Youth groups: US-PH war games prelude to ‘unofficial' US military occupation
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Youth groups: US-PH war games prelude to ‘unofficial' US military occupation

Manila : Philippines | Apr 17, 2012 at 2:16 AM PDT
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A US military unit steps off a plane in the northern Philippines

By Nora O. Gamolo

In a politically daring, but creative manoeuvre, youth groups threw paint at the cemented fence of the United States Embassy a day before the start of joint exercises between Filipino and American troops.

Called Balikatan, the exercises are now being done simultaneously in several parts of the country.

Decrying the presence of all American troops in the Philippines, the Anakbayan, the comprehensive patriotic alliance of several Filipino youth organizations, said in the statement, “These war games are among the arrangements between the U.S and PH governments which allow American soldiers to supposedly ‘visit’ our country. But in reality, these allow U.S troops to base themselves in the Philippines without the actual and physical military bases which we evicted back in 1991 and which are expressly forbidden under our Constitution.”

It added, “We oppose the ‘basing without bases’ primarily because it violates the sovereignty and independence of our nation. In the past, the American military bases and personnel have interfered in our nation’s affairs. They bloodily suppressed pro-independence uprisings during the time we were a colony of the U.S, and during the Commonwealth. Even after the granting of our so-called independence, American troops again intervened by directing the mass murder of Filipino guerrillas of the HUKBALAHAP (Hukbong Bayan Laban sa Hapon, or Anti-Japanese People’s Army).”

Anti-Balikatan groups feel that both China and the US are ultimately interested in exploiting the Philippines for their own political and economic ends.

"It is foolish for us to valiantly stand against China on one hand while pussy-footing US intrusions into Philippine sovereignty. Both must stop, and we must defend ourselves against both," said young lawyer Terry Ridon, spokesperson and general counsel of Kabataan Partylist, which has one representative in Congress.

"Other foreign troops cannot engage in military exercises without an enabling treaty," Ridon asserted.

The 1987 Constitution requires the ratification of a treaty to even allow for 'mere entry' of foreign troops. "US and other foreign troops cannot hide behind the cloak of disaster management to cure the unconstitutionality of this year's Balikatan exercises," Ridon explained.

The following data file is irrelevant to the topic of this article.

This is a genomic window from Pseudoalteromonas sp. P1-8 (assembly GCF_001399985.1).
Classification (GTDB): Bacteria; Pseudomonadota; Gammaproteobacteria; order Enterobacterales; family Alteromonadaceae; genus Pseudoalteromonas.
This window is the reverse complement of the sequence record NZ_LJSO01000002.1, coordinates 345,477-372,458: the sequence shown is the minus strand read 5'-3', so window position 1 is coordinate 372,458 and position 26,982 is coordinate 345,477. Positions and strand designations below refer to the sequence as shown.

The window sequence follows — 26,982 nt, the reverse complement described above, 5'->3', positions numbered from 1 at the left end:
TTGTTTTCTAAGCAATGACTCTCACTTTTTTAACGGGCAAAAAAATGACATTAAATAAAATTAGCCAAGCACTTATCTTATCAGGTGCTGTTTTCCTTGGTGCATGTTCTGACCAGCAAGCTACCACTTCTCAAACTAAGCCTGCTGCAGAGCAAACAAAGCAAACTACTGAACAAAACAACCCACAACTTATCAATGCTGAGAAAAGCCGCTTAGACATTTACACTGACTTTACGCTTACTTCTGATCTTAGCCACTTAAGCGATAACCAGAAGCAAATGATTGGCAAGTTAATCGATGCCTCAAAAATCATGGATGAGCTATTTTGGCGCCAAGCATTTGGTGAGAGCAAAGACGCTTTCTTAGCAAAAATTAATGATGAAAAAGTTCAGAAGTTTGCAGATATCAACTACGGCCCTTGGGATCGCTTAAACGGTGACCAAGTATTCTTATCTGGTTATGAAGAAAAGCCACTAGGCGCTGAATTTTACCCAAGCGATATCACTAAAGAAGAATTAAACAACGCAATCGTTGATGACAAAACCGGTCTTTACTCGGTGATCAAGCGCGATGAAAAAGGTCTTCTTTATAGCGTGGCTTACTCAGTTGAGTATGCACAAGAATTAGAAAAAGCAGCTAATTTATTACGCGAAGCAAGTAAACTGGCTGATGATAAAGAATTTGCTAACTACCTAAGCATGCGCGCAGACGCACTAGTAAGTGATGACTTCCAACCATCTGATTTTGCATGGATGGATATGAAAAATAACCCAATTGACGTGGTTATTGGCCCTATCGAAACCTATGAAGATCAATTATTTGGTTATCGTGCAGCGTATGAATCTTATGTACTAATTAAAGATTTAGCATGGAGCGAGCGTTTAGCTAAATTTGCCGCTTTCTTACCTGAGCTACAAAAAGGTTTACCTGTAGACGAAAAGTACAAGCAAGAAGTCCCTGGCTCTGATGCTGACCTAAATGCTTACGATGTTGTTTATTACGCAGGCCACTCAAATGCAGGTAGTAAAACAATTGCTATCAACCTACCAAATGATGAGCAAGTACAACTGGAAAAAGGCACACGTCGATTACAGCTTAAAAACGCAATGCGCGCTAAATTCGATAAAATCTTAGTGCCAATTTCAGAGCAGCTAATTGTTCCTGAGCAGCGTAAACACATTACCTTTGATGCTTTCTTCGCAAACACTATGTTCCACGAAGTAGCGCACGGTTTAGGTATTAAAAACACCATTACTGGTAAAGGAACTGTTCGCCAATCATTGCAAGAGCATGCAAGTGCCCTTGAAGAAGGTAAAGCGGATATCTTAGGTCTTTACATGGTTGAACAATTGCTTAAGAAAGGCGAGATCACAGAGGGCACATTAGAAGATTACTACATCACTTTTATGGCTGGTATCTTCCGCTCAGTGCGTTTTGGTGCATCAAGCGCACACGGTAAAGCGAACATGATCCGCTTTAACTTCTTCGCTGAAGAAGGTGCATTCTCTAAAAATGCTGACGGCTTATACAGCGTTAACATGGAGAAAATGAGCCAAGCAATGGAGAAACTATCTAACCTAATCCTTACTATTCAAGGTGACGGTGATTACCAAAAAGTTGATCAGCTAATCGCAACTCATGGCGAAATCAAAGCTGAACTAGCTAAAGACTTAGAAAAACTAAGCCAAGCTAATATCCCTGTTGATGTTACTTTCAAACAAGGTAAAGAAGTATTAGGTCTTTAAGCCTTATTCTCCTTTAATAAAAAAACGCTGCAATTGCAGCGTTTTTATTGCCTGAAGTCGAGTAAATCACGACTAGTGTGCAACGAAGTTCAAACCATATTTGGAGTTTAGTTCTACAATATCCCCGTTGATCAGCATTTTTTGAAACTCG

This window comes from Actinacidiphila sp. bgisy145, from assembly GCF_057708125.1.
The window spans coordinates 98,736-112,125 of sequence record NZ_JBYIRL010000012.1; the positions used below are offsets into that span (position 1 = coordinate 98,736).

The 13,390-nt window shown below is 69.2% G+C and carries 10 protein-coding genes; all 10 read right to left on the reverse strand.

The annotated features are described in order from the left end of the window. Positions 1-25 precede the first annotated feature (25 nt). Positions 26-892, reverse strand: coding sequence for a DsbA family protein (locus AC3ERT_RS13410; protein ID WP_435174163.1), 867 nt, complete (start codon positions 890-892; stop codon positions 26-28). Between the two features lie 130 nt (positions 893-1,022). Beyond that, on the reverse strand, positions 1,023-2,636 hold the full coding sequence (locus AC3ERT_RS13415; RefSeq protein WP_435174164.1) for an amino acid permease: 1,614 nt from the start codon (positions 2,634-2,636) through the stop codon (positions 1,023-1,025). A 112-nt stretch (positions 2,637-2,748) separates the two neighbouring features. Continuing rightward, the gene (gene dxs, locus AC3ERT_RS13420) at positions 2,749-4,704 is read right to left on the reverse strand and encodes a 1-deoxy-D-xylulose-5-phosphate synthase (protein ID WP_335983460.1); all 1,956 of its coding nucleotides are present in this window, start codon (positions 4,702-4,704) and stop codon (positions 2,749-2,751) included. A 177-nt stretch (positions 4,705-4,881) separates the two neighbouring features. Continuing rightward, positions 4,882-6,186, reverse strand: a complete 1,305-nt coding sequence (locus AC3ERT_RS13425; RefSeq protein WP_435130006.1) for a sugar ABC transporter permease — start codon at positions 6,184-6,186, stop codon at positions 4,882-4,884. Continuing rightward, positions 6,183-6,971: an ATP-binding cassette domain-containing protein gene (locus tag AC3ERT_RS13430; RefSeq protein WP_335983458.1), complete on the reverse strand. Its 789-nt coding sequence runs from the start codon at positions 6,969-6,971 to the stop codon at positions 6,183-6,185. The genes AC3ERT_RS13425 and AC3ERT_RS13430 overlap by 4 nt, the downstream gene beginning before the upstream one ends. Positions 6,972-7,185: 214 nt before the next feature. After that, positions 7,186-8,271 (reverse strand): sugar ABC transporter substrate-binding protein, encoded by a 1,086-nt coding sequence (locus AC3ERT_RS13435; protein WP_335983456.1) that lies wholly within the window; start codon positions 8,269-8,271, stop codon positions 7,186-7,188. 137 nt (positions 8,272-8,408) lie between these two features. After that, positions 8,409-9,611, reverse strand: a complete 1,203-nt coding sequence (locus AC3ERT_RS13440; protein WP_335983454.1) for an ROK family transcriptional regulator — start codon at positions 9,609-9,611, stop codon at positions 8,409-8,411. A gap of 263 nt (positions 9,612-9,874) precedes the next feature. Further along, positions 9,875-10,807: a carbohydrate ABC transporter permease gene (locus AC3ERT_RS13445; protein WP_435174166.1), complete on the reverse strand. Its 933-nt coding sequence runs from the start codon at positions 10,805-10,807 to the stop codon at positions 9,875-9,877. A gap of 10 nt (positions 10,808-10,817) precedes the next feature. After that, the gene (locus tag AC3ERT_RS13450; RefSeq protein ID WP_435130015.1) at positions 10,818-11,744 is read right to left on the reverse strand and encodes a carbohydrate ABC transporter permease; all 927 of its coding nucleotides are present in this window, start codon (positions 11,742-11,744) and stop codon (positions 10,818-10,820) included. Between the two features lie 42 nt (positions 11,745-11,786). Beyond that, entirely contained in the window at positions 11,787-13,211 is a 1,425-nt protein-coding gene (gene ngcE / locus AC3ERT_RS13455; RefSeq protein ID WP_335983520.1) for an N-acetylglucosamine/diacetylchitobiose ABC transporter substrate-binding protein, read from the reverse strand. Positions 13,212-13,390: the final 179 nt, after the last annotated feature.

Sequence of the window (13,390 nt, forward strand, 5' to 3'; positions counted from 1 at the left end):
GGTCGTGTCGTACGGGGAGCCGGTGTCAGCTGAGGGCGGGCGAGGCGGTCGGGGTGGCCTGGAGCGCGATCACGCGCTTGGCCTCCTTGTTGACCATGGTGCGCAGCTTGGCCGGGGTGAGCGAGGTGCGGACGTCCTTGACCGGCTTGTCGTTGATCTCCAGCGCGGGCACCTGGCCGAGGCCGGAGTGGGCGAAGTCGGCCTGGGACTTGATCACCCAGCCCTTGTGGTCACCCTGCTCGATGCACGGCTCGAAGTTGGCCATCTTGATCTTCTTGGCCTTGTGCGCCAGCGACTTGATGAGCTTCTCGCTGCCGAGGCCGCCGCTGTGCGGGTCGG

Even if among the alleged thrusts of this year's Balikatan are disaster management and community development, such activities are well within the confines of military operations with clear military objectives, he claimed.

Anti-Balikatan groups have said that disaster management and community development measures are conducted simultaneously with community intelligence gathering, surveillance operations, geo-mapping of terrain and topography, all of which serve clear combat objectives of the US Joint Special Operations Task Force.

"As such, US troops, in the guise of exercises and community activities, are in fact engaging in direct combat operations in the country, which completely tramples upon Philippine sovereignty," Ridon explained.

The presence of U.S troops serves as a deterrent to any patriotic and pro-people decisions the host country’s government might undertake, especially if it runs counter to the interests of the American government, added Anakbayan.

Declassified files of the Pentagon and the Central Intelligence Agency have revealed U.S military action against nationalist governments in Cuba (Bay of Pigs Invasion), Chile (1971 Coup), Nicaragua (Contras of 1980s), and Venezuela (failed 2001 Coup).

US military forces have been accused of bringing in nuclear material into the Philippines, an action expressly prohibited in the Philippine Constitution.

After the 1991 Mt. Pinatubo eruption, evacuees were housed in the just-abandoned U.S bases. Hundreds became sick with radiation poisoning and died, to say nothing of hundreds of evacuees’ children who have suffered birth defects. As of present, we do not have the power to inspect American soldiers to ensure that it does not happen again.

U.S soldiers have been known to sexually abuse Filipinas, as well as encourage prostitution which also exploits them. In other countries, they are also notorious for committing massacres, such as the July 2007 massacre of a dozen Iraqis, including two journalists, by a U.S military helicopter crew. Recent events, such as the ‘Subic Rape Case’, have shown that our government has been rendered helpless in bringing erring American soldiers to justice.

Now considered as the most recent threat to the Filipino people, ‘killer drones’, or unmanned aerial vehicles of the US military are now reportedly seen in certain areas.

While touted as ‘smart weapons’, activists lament that they either missed their targets or deliberately targeted civilians in Afghanistan and Pakistan.

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ngamolo is based in Quezon, Central Luzon, Philippines, and is a Stringer for Allvoices.
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